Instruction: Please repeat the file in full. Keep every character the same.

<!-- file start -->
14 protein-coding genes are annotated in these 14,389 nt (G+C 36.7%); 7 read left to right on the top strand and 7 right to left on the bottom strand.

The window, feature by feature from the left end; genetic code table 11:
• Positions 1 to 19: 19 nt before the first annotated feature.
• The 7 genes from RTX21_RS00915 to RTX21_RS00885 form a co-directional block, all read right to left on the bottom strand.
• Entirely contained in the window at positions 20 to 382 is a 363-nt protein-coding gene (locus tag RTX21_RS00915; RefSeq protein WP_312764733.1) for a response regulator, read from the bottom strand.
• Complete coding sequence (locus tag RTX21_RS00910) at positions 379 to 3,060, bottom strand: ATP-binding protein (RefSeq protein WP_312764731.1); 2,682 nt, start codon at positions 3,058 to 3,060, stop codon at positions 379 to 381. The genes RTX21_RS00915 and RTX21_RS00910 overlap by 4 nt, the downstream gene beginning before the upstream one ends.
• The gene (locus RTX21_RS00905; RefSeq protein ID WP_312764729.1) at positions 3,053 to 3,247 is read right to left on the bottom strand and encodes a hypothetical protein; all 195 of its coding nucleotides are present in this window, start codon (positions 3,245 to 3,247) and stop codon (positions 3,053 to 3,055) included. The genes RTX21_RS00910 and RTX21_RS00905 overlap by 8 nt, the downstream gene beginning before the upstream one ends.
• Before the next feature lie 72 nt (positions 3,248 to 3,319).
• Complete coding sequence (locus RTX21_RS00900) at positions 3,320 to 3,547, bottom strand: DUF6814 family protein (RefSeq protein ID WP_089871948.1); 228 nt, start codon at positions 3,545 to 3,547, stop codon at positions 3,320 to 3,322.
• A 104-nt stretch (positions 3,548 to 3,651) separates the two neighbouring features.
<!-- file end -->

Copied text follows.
14 protein-coding genes are annotated in these 14,389 nt (G+C 36.7%); 7 read left to right on the top strand and 7 right to left on the bottom strand.

The window, feature by feature from the left end; genetic code table 11:
• Positions 1 to 19: 19 nt before the first annotated feature.
• The 7 genes from RTX21_RS00915 to RTX21_RS00885 form a co-directional block, all read right to left on the bottom strand.
• Entirely contained in the window at positions 20 to 382 is a 363-nt protein-coding gene (locus tag RTX21_RS00915; RefSeq protein WP_312764733.1) for a response regulator, read from the bottom strand.
• Complete coding sequence (locus tag RTX21_RS00910) at positions 379 to 3,060, bottom strand: ATP-binding protein (RefSeq protein WP_312764731.1); 2,682 nt, start codon at positions 3,058 to 3,060, stop codon at positions 379 to 381. The genes RTX21_RS00915 and RTX21_RS00910 overlap by 4 nt, the downstream gene beginning before the upstream one ends.
• The gene (locus RTX21_RS00905; RefSeq protein ID WP_312764729.1) at positions 3,053 to 3,247 is read right to left on the bottom strand and encodes a hypothetical protein; all 195 of its coding nucleotides are present in this window, start codon (positions 3,245 to 3,247) and stop codon (positions 3,053 to 3,055) included. The genes RTX21_RS00910 and RTX21_RS00905 overlap by 8 nt, the downstream gene beginning before the upstream one ends.
• Before the next feature lie 72 nt (positions 3,248 to 3,319).
• Complete coding sequence (locus RTX21_RS00900) at positions 3,320 to 3,547, bottom strand: DUF6814 family protein (RefSeq protein ID WP_089871948.1); 228 nt, start codon at positions 3,545 to 3,547, stop codon at positions 3,320 to 3,322.
• A 104-nt stretch (positions 3,548 to 3,651) separates the two neighbouring features.